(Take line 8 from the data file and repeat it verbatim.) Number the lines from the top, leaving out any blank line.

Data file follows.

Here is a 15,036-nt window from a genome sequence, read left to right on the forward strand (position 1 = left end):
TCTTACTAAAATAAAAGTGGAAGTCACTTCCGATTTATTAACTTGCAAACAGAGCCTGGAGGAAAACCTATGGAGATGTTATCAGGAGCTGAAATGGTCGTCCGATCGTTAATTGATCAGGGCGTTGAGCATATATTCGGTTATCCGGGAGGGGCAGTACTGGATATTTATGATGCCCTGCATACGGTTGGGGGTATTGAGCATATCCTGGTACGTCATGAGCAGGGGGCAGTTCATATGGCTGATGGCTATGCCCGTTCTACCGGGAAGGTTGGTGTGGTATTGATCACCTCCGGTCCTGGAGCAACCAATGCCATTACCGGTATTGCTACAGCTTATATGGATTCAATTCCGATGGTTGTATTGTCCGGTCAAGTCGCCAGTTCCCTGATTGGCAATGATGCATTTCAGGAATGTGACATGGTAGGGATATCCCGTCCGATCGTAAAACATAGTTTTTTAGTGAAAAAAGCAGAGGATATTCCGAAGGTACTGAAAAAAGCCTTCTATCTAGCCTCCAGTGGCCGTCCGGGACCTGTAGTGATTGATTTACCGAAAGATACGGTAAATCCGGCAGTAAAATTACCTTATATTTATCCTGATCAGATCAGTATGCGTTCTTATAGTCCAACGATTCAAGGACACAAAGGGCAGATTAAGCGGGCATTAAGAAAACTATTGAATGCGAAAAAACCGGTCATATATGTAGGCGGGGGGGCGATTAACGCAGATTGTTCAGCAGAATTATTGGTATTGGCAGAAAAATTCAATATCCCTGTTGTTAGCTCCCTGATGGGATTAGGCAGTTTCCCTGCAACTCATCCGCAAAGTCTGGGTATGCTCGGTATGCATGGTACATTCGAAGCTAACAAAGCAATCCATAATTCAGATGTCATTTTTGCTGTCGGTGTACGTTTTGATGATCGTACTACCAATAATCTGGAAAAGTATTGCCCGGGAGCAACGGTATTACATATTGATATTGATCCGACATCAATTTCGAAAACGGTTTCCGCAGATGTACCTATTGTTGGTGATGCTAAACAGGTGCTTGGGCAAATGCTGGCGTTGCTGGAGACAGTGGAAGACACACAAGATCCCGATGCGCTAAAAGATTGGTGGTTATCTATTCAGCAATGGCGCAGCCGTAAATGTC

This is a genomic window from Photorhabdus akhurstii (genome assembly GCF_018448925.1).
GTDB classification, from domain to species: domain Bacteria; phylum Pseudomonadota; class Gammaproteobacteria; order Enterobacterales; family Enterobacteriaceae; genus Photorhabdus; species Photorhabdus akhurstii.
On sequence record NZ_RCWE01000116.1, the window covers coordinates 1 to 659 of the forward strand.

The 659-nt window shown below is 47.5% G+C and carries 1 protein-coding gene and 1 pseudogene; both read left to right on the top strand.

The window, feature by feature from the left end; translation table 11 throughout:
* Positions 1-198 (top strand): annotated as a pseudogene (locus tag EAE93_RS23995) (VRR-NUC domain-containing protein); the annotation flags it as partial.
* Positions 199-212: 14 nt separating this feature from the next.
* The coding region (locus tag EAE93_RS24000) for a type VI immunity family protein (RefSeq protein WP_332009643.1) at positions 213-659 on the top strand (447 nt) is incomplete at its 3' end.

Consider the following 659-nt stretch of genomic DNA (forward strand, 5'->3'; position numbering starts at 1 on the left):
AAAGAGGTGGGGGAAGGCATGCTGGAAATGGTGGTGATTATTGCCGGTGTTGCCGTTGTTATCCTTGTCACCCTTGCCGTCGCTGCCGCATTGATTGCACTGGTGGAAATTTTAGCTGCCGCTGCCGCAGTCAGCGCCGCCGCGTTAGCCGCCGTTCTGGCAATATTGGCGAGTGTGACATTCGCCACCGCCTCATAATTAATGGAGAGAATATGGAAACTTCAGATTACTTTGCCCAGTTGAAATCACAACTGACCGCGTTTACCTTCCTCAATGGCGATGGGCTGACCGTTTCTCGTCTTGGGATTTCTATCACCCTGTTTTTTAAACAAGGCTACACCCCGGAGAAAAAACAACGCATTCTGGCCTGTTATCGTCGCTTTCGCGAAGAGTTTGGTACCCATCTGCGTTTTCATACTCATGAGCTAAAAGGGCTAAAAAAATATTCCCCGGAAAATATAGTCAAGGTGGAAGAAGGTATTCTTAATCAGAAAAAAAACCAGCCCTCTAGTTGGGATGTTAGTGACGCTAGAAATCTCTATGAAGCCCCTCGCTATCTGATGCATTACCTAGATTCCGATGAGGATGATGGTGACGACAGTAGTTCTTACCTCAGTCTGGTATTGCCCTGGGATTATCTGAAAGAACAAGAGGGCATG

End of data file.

* Positions 1-198 (top strand): annotated as a pseudogene (locus tag EAE93_RS23995) (VRR-NUC domain-containing protein); the annotation flags it as partial.